The Supreme Court has found lawyer Prashant Bhushan guilty of criminal contempt of court for two tweets. It has recorded that “the tweet has the effect of destabilising the very foundation of this important pillar of the Indian democracy”, it “tends to shake the public confidence in the institution of judiciary” and undermines the dignity and authority of the institution of the Supreme Court of India.
Origin of Contempt Jurisdiction
At present contempt jurisdiction of higher courts is understood to be a matter of discharging administration of justice and jurisdiction of a court to punish the person who seeks to scandalise or lower the dignity of the court. The ancient origins of contempt jurisdictions, including its roots in the Pre-Historic Divine Era Theory, is an academic exercise for law majors. For the purpose of the present discussion, suffice it to say that the modern concept, as practised today, emerges out of monarchies. Further, not following a court order is civil contempt of court, which again is beyond the scope of the present discussion.
A monarch would administer justice and, generally, the power and authority of the monarch could not be questioned. Thus, if the decision of a king could not be questioned, then his representative, who discharged judicial function, was also infallible and could not be questioned. Those who questioned were dealt with swiftly and severely.
Accordingly, the concept of criminal contempt started to evolve. Further on in history, the power to punish those lowering the dignity or scandalising the court was understood to be commonly inherent with court systems in democracies. Jurists relate this theory of common law contempt powers with the opinion of Justice John Eardley Wilmot in Rex vs Almon (1765), where he opined that this power of contempt “is a necessary incident to every court of justice whether of record or not, to find and imprison for contempt to the court, acted in the face of it. It is as ancient as any other part of common law”. He further stated that if resistance to the minister of a court is punishable then “libelling a judge in his judicial capacity is also punishable”. However, the actual expression appears to have been used first by Lord Chancellor Hardwicke in Roach vs Garven (1742) in a judgment commonly cited as the St. James Evening Post Case. The jurist Sir John Fox described his understanding of Rex vs Almon (1765) thus: “If the King is the fountain of justice and he delegates the power to judges… arraignment of justice of judges is arraigning the King’s justice”. Much later, contempt jurisdiction was made statutory in the United Kingdom.
In 1814, Andrew Jackson, a major general of the United States Military (who later on became the seventh President of the U.S.), arrested a judge who allowed a habeas corpus petition and released the author of an article that was critical of Jackson’s conduct. Jackson appearing in court after a show-cause motion was granted for the attachment of his property for contempt, pleaded that “summary power of contempt” violated his rights under the U.S. Constitution. He argued that “the necessity, which allowed circumvention of constitutional privileges in contempt cases, was a lesser one than the necessity which prompted his conduct”. Although Jackson was found guilty of contempt, he was let off with a fine of $1,000. This, again, was an exercise of power under the common law power considered to be inherent in the jurisdiction of the court.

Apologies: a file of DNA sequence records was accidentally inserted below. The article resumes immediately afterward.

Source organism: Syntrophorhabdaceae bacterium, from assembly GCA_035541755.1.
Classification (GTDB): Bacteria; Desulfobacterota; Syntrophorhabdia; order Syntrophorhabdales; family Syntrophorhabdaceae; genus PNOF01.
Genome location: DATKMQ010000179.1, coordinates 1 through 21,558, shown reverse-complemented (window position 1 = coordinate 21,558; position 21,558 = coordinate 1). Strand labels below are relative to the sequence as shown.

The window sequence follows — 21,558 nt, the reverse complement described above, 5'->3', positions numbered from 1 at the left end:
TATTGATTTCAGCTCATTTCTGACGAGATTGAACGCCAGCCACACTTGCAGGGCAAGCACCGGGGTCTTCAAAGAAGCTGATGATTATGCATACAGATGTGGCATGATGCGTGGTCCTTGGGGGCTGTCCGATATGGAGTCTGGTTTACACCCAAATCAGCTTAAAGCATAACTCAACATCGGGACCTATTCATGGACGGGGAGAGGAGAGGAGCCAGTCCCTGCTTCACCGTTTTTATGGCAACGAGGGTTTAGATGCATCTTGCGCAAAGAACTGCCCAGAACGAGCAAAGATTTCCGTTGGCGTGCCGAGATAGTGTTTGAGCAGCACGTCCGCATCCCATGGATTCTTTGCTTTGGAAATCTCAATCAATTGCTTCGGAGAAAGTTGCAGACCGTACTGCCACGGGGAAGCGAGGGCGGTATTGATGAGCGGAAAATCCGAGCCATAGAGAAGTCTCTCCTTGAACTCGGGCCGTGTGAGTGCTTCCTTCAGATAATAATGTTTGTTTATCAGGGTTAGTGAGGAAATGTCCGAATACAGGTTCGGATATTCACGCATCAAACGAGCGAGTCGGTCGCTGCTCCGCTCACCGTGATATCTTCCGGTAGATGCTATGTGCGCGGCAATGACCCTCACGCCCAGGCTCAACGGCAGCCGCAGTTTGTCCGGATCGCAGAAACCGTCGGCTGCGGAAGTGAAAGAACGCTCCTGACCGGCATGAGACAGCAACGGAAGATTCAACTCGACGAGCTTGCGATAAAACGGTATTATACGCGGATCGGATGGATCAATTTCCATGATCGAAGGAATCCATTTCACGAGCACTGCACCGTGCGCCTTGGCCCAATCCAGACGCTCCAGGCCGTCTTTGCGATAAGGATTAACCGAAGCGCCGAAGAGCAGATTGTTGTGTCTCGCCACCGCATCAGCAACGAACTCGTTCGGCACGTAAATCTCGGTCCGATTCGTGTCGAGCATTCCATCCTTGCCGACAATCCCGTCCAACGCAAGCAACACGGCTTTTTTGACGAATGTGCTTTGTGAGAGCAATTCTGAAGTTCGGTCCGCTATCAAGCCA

In 1831, in some manner, contempt power was made statutory in the U.S. However, in Bridges vs California (1941), the U.S. Supreme Court raised the question as to whether the court should still exercise its powers to punish by contempt, out of court publications, on the basis of a practice that was “deeply rooted under English common law at the time the constitution was adopted” and adopting English common law in this field was to deny the generally accepted historical belief that the objects of the American Revolution was to get rid of English common law on liberty of speech and of press”. The court sought to dispel the concept of wide contempt jurisdiction developed through common law, if it affected the right of free speech.
Immediately, thereafter, in Pennekamp vs Florida (1946), the court discharged the contempt in relation to publications that criticised its handling of cases, making allegations of bench hunting and prioritisation of hearing of cases. The publication stated that the matter, which otherwise remained pending for long for technical reasons, all of a sudden, before a particular judge, became urgent. It further stated that “there you have the legal paradox; working two ways… Speed, when needed. Month after month of delay when that serves the better”.
In relation to fair administration of justice, the U.S. Supreme Court stated: “No definition could give an answer. Certainly this criticism of the judge’s inclinations or actions in these pending non-jury proceedings could not directly affect such administration. This criticism of their actions could not affect their ability to decide the issues…. For such injuries, when the statements amount to defamation, a judge has such remedy in damages for libel as do other public servants” and also stated that “free discussion of the problems of society is a cardinal principle of Americanism”.